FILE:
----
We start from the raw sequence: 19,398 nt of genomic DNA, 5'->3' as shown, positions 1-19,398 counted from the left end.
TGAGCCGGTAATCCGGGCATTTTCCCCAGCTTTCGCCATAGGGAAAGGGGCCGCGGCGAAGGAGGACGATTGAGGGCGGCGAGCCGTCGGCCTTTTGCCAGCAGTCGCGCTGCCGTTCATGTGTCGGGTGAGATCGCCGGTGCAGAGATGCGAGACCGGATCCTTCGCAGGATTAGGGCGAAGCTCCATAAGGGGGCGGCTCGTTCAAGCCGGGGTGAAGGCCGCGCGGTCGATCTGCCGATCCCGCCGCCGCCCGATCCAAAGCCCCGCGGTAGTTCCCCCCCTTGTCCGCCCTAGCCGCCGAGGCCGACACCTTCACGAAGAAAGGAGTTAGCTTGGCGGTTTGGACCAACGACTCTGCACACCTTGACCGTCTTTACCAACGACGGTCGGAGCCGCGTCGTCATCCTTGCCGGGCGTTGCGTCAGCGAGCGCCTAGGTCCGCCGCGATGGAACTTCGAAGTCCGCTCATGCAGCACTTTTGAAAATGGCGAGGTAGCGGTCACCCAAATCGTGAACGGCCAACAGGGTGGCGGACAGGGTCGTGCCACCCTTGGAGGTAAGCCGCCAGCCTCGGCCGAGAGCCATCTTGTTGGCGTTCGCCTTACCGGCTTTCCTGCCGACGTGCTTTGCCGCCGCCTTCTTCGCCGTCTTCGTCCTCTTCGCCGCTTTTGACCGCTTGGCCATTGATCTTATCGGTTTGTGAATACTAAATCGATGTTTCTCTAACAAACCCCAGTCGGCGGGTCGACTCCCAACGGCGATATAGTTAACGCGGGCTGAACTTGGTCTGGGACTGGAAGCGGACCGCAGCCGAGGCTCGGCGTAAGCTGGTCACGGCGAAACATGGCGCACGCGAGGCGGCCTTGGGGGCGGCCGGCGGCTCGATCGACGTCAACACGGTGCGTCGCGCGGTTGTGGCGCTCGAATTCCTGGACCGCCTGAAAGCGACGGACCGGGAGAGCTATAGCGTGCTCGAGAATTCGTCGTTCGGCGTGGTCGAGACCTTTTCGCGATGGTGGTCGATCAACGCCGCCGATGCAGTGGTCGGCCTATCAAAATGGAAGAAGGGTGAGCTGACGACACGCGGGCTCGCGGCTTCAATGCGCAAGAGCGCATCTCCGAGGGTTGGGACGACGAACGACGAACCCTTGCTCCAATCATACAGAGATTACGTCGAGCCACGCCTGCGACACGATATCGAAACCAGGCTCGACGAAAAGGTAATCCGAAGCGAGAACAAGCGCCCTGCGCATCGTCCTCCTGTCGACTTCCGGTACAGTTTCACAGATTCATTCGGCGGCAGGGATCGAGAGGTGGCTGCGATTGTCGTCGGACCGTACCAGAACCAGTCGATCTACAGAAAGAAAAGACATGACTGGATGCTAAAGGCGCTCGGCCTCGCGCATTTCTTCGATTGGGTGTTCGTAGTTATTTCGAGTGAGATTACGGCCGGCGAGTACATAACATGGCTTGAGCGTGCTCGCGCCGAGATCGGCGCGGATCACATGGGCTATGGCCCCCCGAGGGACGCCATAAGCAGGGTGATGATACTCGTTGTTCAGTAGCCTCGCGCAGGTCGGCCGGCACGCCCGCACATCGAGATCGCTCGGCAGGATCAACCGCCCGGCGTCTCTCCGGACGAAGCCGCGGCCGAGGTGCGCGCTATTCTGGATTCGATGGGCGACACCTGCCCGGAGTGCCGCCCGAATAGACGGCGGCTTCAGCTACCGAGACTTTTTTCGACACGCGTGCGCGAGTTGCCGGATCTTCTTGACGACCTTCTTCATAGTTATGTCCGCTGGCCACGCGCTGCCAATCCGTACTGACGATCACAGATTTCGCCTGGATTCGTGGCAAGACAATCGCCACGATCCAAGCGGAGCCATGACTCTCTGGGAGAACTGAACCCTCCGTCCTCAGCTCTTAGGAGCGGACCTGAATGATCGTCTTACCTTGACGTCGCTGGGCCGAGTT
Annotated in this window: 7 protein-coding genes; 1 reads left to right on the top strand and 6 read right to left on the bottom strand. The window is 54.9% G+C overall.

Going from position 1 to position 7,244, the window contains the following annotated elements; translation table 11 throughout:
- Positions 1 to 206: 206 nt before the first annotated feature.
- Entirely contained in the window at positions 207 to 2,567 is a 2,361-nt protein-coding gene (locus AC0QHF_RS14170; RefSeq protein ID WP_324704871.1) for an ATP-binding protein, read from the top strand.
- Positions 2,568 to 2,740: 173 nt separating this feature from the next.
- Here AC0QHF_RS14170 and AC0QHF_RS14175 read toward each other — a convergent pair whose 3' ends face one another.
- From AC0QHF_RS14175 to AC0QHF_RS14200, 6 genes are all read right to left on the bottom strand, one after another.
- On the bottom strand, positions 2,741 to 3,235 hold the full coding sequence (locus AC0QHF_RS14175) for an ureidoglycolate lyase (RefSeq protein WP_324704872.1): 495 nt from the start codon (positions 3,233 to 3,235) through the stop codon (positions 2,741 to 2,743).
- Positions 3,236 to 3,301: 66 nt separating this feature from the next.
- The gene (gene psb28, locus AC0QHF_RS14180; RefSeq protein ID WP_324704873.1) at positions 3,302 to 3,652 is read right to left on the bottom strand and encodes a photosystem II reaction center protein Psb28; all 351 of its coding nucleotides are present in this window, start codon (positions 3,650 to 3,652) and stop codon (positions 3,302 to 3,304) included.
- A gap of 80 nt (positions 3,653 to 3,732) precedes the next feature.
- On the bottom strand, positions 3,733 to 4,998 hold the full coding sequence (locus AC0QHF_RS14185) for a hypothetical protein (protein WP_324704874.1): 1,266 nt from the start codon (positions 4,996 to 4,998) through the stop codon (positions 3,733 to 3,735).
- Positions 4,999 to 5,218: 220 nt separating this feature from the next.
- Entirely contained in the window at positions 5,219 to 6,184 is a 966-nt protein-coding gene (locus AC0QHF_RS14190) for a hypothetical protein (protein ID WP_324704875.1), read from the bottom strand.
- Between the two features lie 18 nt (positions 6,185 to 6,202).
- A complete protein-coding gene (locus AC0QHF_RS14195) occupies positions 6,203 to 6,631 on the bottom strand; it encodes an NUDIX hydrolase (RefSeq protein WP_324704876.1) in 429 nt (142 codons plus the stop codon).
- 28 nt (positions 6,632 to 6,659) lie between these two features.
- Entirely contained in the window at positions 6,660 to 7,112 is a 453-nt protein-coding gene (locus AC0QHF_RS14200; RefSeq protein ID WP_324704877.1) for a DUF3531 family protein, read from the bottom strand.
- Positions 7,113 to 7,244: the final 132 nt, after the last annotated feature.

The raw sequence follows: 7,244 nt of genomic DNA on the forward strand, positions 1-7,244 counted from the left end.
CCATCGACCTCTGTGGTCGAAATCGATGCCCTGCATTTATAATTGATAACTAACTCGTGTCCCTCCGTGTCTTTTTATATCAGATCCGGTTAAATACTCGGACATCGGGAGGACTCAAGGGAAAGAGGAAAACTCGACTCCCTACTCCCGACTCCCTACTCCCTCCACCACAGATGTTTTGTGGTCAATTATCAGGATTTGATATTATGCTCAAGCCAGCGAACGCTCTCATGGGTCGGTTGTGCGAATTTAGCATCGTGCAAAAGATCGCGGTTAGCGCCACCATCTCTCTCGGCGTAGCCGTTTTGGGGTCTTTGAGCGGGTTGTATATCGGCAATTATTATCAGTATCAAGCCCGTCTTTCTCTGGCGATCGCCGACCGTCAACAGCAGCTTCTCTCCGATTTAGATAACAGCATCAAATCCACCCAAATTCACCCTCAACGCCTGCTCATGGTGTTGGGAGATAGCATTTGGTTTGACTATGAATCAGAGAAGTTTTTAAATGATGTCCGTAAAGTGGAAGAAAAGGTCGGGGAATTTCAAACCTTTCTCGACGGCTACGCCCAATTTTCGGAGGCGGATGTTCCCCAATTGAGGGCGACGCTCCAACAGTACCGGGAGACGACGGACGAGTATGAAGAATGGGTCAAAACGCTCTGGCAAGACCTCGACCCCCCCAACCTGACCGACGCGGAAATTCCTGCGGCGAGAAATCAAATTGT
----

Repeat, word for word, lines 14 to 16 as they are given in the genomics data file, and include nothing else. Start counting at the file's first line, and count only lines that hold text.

- On the bottom strand, positions 3,733 to 4,998 hold the full coding sequence (locus AC0QHF_RS14185) for a hypothetical protein (protein WP_324704874.1): 1,266 nt from the start codon (positions 4,996 to 4,998) through the stop codon (positions 3,733 to 3,735).
- Positions 4,999 to 5,218: 220 nt separating this feature from the next.
- Entirely contained in the window at positions 5,219 to 6,184 is a 966-nt protein-coding gene (locus AC0QHF_RS14190) for a hypothetical protein (protein ID WP_324704875.1), read from the bottom strand.